16:32 technomancy: I mean I endorse the sentiment, but not the particulars

16:33 bbloom: thanks

16:54 martinklepsch: is there a subset? for maps where (clojure.set/subset? {:a 1} {:b 2 :a 1}) would be true?

16:57 gfredericks: not that I know of; I think I've written that before

16:58 annapawlicka: Anyone willing to help with a postwalk question? I need to remove all empty elements from a nested map. Code here: https://www.refheap.com/89463

16:59 lodin: Is there any way to use tools.analyzer(.jvm) to find undefined vars? I've managed to make a half-baked workaround by catching exceptions, adding forward declarations, and rerunning the analysis, but it won't work for vars in different namespaces. Any ideas?

17:00 hiredman: lodin: that is sort like proving a negative

17:00 all vars that aren't defined are undefined

17:00 arrdem_: lodin: how are you structuring your analyzer?

17:01 lodin: arrdem, currently I'm just feeding it a form like '(def x y) which will croak when it sees y, so I first analyze '(def y) and then analyze '(def x y) which makes it happy.

17:02 arrdem, I don't do any other setup than that.

17:02 arrdem: lodin: ... okay, and the goal here is what?

17:03 lodin: arrdem, realize that x depends on y, if I have e.g. (def x y).

17:04 arrdem: kinda like this? https://github.com/oxlang/oxcart/blob/master/src/main/clojure/oxcart/passes/tree_shake.clj#L71

17:07 lodin: arrdem, Thank you! :-)

17:08 arrdem: :P

17:10 sritchie: dnolen_: what version of clojurescript had that hashing bug for safari?

17:11 dnolen_: sritchie: http://dev.clojure.org/jira/browse/CLJS-839

17:13 sritchie: dnolen_: I’m getting an intermittent error with the code used for advanced compilation in http://om-bootstrap.herokuapp.com on safari;

17:13 dnolen_: sritchie: yes look at the ticket

17:13 sritchie: classes aren’t being applied in safari, and I’ve tracked it down to a Map[String, String] that won’t do lookups

17:13 yup

17:13 but with strings for me, not keywords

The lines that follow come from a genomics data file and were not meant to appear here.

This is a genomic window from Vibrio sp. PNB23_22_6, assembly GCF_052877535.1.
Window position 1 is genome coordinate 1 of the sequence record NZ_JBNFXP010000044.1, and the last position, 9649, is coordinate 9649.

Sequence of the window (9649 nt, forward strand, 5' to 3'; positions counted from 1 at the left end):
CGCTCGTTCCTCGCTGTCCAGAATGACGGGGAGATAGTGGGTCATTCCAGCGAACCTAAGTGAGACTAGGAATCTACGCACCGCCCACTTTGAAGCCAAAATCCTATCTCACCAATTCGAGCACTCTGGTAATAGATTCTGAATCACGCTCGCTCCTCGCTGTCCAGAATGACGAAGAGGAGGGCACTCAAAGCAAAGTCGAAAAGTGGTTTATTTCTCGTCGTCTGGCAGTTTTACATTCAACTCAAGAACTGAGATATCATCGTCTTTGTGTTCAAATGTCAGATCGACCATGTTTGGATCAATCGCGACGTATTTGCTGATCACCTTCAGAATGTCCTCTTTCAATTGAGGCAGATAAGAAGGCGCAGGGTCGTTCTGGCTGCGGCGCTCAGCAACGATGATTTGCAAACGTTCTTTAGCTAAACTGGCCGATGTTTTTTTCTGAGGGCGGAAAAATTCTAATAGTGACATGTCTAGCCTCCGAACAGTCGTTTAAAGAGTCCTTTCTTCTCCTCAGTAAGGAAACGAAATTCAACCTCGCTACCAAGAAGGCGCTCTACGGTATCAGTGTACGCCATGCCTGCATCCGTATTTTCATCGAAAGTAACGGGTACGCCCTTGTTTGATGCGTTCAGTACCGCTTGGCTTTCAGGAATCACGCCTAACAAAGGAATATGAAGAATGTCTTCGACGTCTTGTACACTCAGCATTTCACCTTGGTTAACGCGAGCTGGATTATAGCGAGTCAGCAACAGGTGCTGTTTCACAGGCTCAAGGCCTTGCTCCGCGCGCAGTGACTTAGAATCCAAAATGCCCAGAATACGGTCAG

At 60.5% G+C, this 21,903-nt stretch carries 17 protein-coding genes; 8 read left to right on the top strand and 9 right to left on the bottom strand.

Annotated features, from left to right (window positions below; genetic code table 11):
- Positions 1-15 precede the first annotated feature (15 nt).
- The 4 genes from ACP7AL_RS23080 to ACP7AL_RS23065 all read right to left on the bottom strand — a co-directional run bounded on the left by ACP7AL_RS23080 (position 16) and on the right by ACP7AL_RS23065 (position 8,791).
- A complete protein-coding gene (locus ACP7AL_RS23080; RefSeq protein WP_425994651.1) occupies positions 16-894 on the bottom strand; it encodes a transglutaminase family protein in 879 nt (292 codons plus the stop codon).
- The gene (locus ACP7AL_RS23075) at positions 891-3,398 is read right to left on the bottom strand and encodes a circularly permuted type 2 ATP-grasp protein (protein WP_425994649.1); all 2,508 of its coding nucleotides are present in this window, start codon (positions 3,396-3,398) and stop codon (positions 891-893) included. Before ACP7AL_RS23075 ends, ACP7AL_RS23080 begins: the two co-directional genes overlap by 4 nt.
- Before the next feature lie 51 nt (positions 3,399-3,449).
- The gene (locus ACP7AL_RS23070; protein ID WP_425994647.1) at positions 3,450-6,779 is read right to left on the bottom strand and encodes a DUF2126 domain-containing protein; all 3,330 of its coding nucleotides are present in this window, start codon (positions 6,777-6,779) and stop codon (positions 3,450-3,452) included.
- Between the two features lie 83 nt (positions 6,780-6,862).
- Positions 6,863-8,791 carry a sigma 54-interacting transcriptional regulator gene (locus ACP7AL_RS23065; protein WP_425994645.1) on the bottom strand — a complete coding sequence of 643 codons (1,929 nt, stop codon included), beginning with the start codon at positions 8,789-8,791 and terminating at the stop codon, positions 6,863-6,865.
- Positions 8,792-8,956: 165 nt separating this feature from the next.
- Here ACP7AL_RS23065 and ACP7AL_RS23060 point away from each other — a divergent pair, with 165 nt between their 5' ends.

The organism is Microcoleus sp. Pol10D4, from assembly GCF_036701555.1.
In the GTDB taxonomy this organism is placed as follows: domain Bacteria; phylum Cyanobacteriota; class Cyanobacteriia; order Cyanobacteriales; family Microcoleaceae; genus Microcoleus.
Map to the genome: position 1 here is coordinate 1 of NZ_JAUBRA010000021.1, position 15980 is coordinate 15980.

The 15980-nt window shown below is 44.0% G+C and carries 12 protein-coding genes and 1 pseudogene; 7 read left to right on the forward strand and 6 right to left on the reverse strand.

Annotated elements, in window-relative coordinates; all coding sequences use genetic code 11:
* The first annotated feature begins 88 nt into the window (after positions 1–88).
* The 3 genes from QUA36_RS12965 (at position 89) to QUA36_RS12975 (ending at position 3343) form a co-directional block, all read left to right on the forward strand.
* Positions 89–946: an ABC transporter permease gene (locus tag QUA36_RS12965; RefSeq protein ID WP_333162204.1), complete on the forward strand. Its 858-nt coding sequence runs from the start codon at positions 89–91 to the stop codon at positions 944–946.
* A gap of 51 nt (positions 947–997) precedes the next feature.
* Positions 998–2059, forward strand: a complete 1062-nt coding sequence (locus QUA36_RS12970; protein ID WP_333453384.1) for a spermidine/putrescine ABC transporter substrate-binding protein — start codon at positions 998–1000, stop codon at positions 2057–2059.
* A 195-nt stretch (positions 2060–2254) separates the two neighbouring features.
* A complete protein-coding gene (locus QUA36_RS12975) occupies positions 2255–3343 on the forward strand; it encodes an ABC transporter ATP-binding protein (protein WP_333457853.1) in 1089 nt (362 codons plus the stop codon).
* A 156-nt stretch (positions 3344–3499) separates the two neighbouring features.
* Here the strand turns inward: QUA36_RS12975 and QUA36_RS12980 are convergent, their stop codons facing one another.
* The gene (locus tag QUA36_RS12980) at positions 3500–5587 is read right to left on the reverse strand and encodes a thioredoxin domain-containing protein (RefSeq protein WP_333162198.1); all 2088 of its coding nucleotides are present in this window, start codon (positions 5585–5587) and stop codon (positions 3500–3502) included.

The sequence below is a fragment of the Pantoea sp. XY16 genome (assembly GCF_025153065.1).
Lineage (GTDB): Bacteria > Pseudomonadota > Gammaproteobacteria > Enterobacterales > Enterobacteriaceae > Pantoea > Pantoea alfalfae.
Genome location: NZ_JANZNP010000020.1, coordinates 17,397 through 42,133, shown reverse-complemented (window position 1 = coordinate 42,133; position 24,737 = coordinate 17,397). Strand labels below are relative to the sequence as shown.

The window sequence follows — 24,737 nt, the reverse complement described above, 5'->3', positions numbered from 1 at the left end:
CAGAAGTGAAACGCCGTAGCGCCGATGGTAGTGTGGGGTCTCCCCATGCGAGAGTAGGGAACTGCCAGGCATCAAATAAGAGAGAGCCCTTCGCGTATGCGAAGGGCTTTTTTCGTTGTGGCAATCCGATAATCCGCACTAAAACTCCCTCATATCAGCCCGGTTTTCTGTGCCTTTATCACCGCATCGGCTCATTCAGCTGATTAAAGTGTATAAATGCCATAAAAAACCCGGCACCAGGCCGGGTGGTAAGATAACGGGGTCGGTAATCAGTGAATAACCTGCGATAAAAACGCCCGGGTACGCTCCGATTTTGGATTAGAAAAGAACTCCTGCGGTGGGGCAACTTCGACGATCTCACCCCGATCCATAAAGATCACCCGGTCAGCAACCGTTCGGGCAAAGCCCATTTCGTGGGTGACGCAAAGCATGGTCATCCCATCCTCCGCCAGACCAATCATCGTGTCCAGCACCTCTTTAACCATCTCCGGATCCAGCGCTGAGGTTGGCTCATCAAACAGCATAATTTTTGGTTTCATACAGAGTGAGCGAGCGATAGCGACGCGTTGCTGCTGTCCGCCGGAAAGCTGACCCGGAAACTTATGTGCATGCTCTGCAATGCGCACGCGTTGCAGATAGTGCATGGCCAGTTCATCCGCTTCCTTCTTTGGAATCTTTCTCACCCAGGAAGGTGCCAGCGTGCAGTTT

17:13 dnolen_: sritchie: I don't think it matter what the type is

17:13 sritchie: okay

17:14 dnolen_: sritchie: and I'm petty sure it only affects older hardware and only appears when optimizations kick in

17:14 higher JS optimizations tiers in JavaScriptCore

17:14 sritchie: well, I’m seeing it on safari 7.0.4

17:14 dnolen_: sritchie: the hardware matters

17:14 could not reproduce on my iPhone 5S

17:14 not once

17:15 sritchie: ah, yeah, this is a late 2012 macbook pro, I guess that’s “old” by now

17:15 dnolen_: yeah, it does seem to be related to JIT; I’m printing out lookups on this one map, and I get a string of the proper result, and then nils on the second time around

17:15 dnolen_: sritchie: someone with hardware to tests needs to submit the patch

17:16 sritchie: I don't have a suitable machine

17:16 sritchie: so (get {“nav”, “nav”} “nav”) => nil

17:16 dnolen_: sritchie: we don't need to go over the problem, I understand it :)

17:16 sritchie: my immediate thought is that this is parsing problem with advanced compiled code of some kind

17:17 so an acceptable patch in my mind would be something that appends a plain JS imul to all CLJS output that we can use

17:17 in advanced compilation case

17:18 sritchie: a simpler option is to just ^:export cljs.core.imul and allow people to fix this themselves

17:18 it's a pretty insane JS bug

17:19 sritchie: :)

17:19 seeing the comments in the ticket on the shim; I was on the version before that was added for safari

17:19 let’s see if an upgrade touches this

17:20 “All released versions of Safari 7 have a broken implementation of Math.imul”. love it.

17:27 martinklepsch: annapawlicka: https://gist.github.com/mklappstuhl/2dcf28d2eaef25a4034c

17:28 that was fun interesting

17:29 annapawlicka: martinklepsch: :-D thx! it still returns :roofs [{}]} (it shoudl not be there if it's empty) but it's way closer!

17:33 amalloy: annapawlicka, martinklepsch: just replace the two lines for dealing with maps with: (map? m) (not-empty (into {} (remove (comp nil? second) m)))

17:36 annapawlicka: amalloy: it still leaves :roofs [nil], while i want the whole :roofs key and its value to be removed if the value is empty

17:39 hiredman: [nil] is not empty though

17:39 it is a vector containing the element nil

17:40 annapawlicka: hiredman: it was empty though. the solution suggested by amalloy repalced {} with nil

17:47 mdrogalis: hiredman: I had a professor that explains that #{#{}} isn't empty because "it's taking an empty bag and putting it in an empty bag. The surrounding bag isnt empty anymore"

17:48 Sorta always stuck.

18:04 AeroNotix: mdrogalis: sounds like he was pretty high when he said that

18:05 lodin: arrdem, I don't see how I can use the oxcart function for incomplete forms, i.e. when a var can't be resolved.

18:07 mdrogalis: AeroNotix: He didn't start his sentence with "Yo dude" :P

18:09 justin_smith: have you ever walked the leaves of a red-black tree... on weed?

18:11 AeroNotix: this is your algorithm on drugs

18:15 TEttinger: AeroNotix: https://www.youtube.com/watch?v=jWyye9OneUM&feature=youtu.be&t=48m53s

18:16 AeroNotix: TEttinger: saw them in London

18:16 TEttinger: mindblowing

18:35 tuft_: TEttinger: do you know who that is speaking in the vocal sample there? hear him sampled in a lot of psychedelic music. sometimes too far out, but sometimes some solid philosophy =)